Michael: The biggest issue in B2B is that the online shopper and the authorized purchaser are often not the same person. This “purchasing gap” is what creates the headaches of expense reports, requisition forms, personal card use, reimbursement and credit card abuse practices like passing a card around the office or emailing it to someone. A recent B2B survey found that 70% of all B2B online transactions involved 2+ decision makers. Having multiple decision makers means that abandoned carts are frequent as a result of the pain of getting their transaction paid for. This is the inefficiency we believe our company, Apruve, can solve.
Justin: How did you get started?
Michael: We got started with a simple idea of wanting to buy something online, but having someone else pay for it. It’s a simple idea, but it has significant ramifications within the ways business users buy things. There’s so much inefficiency and pain there today. Every interview we’ve done included some kind of horror story involving a ton of paperwork, wasted time or spending abuse. Our goal is to solve these issues to make it easier for people to buy the things they need for their job.
Justin: How does Apruve help businesses?
Michael: Apruve is a checkout option that could be compared to the user experience of PayPal. Once you click the “Apruve” button at checkout and log in, you can choose which “team” you want to charge your purchase to. Your company? Your client? As long as there is a payment method attached to a team on Apruve and you are spending within your team rules, the transaction is run. You and your boss or client all know it was a “safe” transaction and there is no paperwork to file before or after the transaction. We’ll be launching some new features soon just for one-off type purchase requests as well.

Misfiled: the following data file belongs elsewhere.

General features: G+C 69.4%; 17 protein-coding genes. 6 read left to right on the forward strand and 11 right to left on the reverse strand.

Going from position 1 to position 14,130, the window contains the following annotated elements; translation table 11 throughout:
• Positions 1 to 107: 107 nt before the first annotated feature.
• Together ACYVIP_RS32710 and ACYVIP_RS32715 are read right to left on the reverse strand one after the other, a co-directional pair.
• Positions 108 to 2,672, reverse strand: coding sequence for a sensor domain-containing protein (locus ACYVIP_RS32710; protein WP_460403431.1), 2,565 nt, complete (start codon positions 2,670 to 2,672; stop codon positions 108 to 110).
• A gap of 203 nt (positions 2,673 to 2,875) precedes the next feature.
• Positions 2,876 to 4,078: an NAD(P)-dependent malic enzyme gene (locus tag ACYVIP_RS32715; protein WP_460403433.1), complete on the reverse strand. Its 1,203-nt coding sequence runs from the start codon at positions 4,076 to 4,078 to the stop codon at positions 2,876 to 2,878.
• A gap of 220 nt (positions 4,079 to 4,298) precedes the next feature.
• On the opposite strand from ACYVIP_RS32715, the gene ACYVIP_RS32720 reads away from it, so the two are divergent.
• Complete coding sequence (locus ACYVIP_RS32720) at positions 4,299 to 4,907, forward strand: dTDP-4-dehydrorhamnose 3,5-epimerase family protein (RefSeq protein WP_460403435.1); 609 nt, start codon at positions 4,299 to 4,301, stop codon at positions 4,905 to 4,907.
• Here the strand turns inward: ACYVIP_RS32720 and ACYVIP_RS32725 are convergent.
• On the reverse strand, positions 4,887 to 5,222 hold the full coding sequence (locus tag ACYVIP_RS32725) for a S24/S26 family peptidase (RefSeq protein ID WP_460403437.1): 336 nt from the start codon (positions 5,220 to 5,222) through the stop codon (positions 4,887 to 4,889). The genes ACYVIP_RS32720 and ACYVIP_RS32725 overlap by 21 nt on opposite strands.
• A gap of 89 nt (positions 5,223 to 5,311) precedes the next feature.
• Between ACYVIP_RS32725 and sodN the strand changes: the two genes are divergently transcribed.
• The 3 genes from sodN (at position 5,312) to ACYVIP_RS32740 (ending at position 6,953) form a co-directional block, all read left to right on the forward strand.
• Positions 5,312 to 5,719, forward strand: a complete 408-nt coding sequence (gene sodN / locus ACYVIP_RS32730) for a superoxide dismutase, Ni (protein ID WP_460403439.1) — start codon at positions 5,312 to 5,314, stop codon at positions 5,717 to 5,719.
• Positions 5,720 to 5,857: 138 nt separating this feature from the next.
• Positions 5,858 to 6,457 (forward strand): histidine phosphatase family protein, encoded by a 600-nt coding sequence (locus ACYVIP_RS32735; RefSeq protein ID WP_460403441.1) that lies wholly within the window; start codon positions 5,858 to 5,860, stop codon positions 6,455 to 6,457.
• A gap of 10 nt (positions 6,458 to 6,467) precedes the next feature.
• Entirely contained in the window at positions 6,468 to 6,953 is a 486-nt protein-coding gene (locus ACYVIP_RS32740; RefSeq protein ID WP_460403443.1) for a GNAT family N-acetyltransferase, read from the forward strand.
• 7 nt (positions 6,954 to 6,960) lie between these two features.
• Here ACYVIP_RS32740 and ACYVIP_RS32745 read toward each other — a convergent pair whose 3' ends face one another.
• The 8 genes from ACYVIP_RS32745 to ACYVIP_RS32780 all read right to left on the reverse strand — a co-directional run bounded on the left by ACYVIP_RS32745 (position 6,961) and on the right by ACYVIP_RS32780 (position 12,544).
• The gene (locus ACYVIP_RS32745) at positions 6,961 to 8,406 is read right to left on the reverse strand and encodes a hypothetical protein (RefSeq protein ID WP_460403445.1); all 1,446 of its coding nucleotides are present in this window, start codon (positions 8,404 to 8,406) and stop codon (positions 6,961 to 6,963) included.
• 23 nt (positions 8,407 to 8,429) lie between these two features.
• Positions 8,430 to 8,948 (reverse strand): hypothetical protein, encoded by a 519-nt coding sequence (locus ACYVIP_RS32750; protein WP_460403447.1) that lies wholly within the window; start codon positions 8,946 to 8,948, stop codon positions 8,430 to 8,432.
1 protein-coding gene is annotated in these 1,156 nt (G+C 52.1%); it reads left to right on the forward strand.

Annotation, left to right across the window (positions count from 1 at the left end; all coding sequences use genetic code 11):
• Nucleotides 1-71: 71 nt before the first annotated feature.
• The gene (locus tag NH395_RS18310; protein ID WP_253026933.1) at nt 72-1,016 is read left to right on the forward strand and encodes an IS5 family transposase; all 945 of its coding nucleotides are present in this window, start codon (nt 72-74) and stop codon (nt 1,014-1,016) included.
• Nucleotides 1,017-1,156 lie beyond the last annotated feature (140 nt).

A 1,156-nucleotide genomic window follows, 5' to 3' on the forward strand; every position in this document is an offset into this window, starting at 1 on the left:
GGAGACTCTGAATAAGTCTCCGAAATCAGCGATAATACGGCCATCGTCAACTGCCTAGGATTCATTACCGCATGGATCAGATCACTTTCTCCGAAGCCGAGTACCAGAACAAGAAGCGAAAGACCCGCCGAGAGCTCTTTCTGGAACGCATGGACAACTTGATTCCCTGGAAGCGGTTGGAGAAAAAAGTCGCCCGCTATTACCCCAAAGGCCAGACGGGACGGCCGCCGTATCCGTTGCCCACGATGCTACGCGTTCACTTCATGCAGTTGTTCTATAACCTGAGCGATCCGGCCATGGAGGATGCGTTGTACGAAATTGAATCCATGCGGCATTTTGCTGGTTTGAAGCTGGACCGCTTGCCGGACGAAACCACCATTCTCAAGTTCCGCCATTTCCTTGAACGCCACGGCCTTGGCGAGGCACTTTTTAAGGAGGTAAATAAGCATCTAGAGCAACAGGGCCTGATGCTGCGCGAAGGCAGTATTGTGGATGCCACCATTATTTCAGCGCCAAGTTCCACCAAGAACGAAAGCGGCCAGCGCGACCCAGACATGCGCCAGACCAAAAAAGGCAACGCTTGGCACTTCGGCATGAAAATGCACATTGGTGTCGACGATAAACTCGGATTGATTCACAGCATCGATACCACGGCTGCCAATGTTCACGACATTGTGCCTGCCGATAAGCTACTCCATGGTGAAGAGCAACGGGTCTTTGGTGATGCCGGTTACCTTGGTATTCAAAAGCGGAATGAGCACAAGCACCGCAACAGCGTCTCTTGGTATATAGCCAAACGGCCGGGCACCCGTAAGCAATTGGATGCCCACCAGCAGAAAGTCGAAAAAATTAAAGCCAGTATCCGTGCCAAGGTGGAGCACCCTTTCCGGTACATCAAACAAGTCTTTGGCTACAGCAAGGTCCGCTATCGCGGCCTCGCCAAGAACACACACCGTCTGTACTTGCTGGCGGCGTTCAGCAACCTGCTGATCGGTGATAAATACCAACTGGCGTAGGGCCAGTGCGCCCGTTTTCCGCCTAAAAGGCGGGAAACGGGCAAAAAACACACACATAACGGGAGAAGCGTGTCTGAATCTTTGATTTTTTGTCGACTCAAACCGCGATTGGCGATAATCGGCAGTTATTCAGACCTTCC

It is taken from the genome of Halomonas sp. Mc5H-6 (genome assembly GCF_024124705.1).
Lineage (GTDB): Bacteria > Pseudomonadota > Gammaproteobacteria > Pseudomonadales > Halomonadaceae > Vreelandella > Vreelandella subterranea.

Justin: How does Apruve help online Merchants?
Michael: Across all market segments, cart abandonment averages around 68%. For B2B shopping, this is almost always attributed to the fact that the person shopping isn’t allowed to buy what they are shopping for. Instead, they will take a screenshot of the product or jot down an item number into a requisition form. The cart gets abandoned and the merchant has a greater potential of losing that sale and adding a new customer to its ranks.
Merchants also see Apruve as a way to set up virtual corporate accounts (without the hassles of a credit check and monthly invoicing) and as a new marketing tool geared directly to the needs of the business shopper.
Justin: What’s next for Apruve?
Michael: We’ve just gone public with the platform and our short term goal is to bring on a few key online merchants to jump start our growth. Feel free to contact us with any questions, comments or opportunities.
IMAGE SOURCE: http://www.redthreadmagazine.com/economy/round-up/economics-in-brief-4/attachment/welfare-payments/